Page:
I was surprised by the phoniness of this book. I thought the characters would really talk and act like teens. But you can hear and see the adult authors pulling the strings behind everything they say and do. It appears that some catch phrases and ideas are grabbed from kids' TV shows or movies, which makes the characters even more phony and boring. The teens in Harry Potter are more real than Nick and Norah.
I still can't get over the fact that a white male wrote this book - in the voice of a geisha who grew up in a Japanese village and then city during World War II. The voice is entirely convincing, as are the characters - the sweet Sayuri and cruel Hatsumomo. The supporting characters are not cartoonish like some people have said. Their behavior is well explained and convincing given the desperate circumstances. The twists and turns in the story make it very entertaining and addicting.
Until now I've preferred subtle readers (my favorite is George Guidell, who sounds like he's telling rather than reading the story, and the effect is very captivating - you forget he's there). Juliet Stevenson is not a subtle reader, but she is just as captivating in a different way. She performs the narration, often shrieking, crying, giggling, etc. (I wouldn't have known exactly what Jane Austin meant by "laughing affectedly" without Stevenson demonstrating it.) Stevenson is my new favorite reader, and I would listen to anything she narrates. Now for the book itself: it's one of the best I've ever read. Austin balances the frustrating behaviors of her characters and their consequences so perfectly with hugely gratifying events (the rotten, spiteful mother disowning her son only to have it come back to haunt her in such a perfect way). I think this is a way of saying Austin is a master storyteller.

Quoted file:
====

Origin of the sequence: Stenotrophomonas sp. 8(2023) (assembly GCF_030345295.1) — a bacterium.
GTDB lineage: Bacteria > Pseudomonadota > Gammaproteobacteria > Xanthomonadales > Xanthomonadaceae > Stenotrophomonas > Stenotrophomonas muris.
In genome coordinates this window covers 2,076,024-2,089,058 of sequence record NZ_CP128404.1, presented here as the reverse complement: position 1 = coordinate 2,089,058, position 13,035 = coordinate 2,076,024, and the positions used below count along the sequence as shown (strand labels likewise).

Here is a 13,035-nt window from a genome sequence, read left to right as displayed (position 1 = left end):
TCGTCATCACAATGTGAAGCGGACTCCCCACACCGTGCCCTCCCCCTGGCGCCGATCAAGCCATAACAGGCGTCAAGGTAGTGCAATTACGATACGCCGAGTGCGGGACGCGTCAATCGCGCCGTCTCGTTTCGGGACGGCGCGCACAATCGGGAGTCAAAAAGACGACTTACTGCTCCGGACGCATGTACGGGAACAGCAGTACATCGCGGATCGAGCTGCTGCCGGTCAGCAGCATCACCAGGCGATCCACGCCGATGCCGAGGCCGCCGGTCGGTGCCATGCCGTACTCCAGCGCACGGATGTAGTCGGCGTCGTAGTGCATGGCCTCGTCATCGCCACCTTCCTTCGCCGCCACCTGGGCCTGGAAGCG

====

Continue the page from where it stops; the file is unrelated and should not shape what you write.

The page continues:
Sometimes you just want a narrative that will take you for a ride and not try anything too fancy like jumping around in time or employing a lot of other literary devices. Shogun is that book. Its narrative momentum is powerful, and you soon feel like you're in 1600 Japan. The story doesn't always move quickly, but at least it keeps moving, and I was never bored. The ride got bumpy in a few places when he described certain Japanese customs like seppuku (ritual suicide). Every Japanese person in the book is all too happy to slit their bellies at the drop of a hat – for any interruption, insult, mistake, etc. The main character hangs a pheasant carcass and orders light-heartedly, "Nobody touch this." A servant touches it and slits his belly. At such times the novel seems to descend into self parody. The skepticism an alert reader will feel about the farfetched behavior distracts from the story. If everybody was so willing to die at a moment's notice, wouldn't you see more apathy about life and less passion? I paused the book to google "Shogun" and "seppuku" and found a lot of haters but nothing about this issue specifically. It's a big part of the book so I finished feeling skeptical, but I was entertained throughout.